Memoization and checkpointing

When an app is invoked several times with the same parameters, Parsl can reuse the result from the first invocation without executing the app again.

This can save time and computational resources.

This is done in two ways:

  • Firstly, app caching will allow reuse of results within the same run.

  • Building on top of that, checkpointing will store results on the filesystem and reuse those results in later runs.

App caching

There are many situations in which a program may be re-executed over time. Often, large fragments of the program will not have changed and therefore, re-execution of apps will waste valuable time and computation resources. Parsl’s app caching solves this problem by storing results from apps that have successfully completed so that they can be re-used.

App caching is enabled by setting the cache argument in the python_app() or bash_app() decorator to True (by default it is False).

def hello (msg, stdout=None):
    return 'echo {}'.format(msg)

App caching can be globally disabled by setting app_cache=False in the Config.

App caching can be particularly useful when developing interactive programs such as when using a Jupyter notebook. In this case, cells containing apps are often re-executed during development. Using app caching will ensure that only modified apps are re-executed.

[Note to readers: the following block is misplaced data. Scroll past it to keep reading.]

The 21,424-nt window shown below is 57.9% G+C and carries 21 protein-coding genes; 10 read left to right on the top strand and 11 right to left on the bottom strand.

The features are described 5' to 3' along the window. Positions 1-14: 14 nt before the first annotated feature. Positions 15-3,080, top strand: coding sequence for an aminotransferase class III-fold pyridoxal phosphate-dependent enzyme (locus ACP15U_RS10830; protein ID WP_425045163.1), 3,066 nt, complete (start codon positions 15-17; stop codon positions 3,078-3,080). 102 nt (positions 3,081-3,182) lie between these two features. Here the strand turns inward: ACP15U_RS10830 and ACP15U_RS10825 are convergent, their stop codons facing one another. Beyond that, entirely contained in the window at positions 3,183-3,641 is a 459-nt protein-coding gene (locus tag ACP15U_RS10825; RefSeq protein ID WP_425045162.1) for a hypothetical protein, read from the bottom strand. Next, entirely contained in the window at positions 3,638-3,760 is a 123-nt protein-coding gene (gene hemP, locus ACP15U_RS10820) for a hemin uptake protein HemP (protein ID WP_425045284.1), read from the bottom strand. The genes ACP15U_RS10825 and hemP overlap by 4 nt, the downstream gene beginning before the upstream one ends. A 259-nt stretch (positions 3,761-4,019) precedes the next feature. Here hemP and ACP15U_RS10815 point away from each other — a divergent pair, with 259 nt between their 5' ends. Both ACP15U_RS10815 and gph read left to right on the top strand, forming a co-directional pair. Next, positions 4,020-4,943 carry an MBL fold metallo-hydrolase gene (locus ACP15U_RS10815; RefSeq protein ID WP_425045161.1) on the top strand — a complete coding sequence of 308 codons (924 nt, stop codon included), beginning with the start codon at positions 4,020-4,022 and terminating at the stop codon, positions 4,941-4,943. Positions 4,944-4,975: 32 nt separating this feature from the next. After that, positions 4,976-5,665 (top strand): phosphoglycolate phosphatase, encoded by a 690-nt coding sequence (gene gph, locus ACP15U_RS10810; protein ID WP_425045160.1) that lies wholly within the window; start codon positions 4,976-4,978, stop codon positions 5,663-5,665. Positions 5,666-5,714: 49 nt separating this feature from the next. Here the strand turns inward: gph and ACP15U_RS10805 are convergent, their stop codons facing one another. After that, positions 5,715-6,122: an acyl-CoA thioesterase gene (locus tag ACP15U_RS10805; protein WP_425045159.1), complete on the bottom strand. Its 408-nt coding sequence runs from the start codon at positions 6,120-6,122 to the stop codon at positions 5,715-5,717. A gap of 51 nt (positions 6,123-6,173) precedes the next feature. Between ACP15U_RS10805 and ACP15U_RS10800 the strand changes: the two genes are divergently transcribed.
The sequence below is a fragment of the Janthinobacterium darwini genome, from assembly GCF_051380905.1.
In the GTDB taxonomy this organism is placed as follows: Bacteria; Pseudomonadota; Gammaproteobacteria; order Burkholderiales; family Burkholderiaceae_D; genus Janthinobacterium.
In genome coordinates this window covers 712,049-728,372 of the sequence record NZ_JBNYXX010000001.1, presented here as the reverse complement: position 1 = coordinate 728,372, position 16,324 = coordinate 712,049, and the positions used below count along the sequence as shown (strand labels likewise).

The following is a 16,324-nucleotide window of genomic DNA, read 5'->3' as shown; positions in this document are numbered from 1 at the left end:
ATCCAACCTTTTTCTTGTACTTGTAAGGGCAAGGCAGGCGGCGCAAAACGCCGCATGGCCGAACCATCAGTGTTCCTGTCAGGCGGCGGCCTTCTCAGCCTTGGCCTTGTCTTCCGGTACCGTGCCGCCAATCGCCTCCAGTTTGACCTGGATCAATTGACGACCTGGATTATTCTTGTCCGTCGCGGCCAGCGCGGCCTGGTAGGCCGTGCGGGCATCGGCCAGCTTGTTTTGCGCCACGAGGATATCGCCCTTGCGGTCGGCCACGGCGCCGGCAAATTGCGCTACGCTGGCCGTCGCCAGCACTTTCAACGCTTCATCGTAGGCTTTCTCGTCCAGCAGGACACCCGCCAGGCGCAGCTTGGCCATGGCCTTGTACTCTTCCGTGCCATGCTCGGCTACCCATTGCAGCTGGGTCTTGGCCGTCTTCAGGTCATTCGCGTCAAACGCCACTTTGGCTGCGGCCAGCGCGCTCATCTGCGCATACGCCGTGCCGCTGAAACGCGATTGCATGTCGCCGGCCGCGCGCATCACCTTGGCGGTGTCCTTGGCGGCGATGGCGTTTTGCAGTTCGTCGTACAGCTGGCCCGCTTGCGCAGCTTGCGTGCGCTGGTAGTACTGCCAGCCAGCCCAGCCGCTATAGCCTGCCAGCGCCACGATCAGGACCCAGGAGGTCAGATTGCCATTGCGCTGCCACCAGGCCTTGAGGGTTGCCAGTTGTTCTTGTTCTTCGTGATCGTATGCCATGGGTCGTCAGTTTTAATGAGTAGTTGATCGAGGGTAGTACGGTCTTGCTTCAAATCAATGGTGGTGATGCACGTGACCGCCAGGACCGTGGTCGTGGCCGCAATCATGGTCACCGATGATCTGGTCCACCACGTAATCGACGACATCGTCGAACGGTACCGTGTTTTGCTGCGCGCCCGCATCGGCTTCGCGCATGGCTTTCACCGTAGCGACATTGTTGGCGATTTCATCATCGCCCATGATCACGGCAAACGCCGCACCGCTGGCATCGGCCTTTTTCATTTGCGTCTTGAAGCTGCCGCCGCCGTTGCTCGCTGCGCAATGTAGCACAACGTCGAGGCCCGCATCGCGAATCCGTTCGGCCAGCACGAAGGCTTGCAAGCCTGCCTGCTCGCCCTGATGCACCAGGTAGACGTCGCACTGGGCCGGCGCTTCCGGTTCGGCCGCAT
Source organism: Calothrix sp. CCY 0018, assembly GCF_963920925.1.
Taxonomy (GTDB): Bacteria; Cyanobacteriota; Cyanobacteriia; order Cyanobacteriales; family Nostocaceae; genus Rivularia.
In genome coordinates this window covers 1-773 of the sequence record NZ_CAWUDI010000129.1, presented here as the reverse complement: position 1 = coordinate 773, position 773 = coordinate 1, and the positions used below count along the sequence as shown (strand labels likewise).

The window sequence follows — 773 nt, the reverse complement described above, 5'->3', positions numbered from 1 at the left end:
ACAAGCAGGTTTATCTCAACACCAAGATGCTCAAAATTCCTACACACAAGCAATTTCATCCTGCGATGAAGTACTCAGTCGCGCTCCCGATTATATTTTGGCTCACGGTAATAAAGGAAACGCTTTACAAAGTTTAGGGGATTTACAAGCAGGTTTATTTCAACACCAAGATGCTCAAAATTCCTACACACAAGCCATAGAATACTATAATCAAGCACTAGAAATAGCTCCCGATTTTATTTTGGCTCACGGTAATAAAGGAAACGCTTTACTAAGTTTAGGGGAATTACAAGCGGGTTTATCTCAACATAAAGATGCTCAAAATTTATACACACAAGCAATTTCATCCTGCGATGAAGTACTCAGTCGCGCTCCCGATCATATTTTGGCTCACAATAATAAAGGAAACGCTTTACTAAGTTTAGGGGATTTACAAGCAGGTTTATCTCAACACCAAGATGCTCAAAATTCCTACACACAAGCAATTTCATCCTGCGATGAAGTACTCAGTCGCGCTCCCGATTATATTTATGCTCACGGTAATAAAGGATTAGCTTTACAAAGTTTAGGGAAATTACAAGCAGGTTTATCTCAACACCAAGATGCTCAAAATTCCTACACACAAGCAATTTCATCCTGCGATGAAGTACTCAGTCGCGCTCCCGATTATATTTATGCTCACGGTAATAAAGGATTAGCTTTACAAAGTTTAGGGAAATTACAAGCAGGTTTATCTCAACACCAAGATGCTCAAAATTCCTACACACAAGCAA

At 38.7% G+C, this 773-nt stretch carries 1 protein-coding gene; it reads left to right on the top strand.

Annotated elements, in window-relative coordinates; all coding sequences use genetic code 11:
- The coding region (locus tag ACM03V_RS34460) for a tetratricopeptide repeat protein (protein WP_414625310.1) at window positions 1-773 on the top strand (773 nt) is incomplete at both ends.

App equivalence

Parsl determines app equivalence by storing the a hash of the app function. Thus, any changes to the app code (e.g., its signature, its body, or even the docstring within the body) will invalidate cached values.

However, Parsl does not traverse the call graph of the app function, so changes inside functions called by an app will not invalidate cached values.

Invocation equivalence

Two app invocations are determined to be equivalent if their input arguments are identical.

In simple cases, this follows obvious rules:

# these two app invocations are the same and the second invocation will
# reuse any cached input from the first invocation
x = 7

y = 7

Internally, equivalence is determined by hashing the input arguments, and comparing the hash to hashes from previous app executions.

This approach can only be applied to data types for which a deterministic hash can be computed.

By default Parsl can compute sensible hashes for basic data types: str, int, float, None, as well as more some complex types: functions, and dictionaries and lists containing hashable types.

Attempting to cache apps invoked with other, non-hashable, data types will lead to an exception at invocation.

In that case, mechanisms to hash new types can be registered by a program by implementing the parsl.dataflow.memoization.id_for_memo function for the new type.

Ignoring arguments

On occasion one may wish to ignore particular arguments when determining app invocation equivalence - for example, when generating log file names automatically based on time or run information. Parsl allows developers to list the arguments to be ignored in the ignore_for_cache app decorator parameter: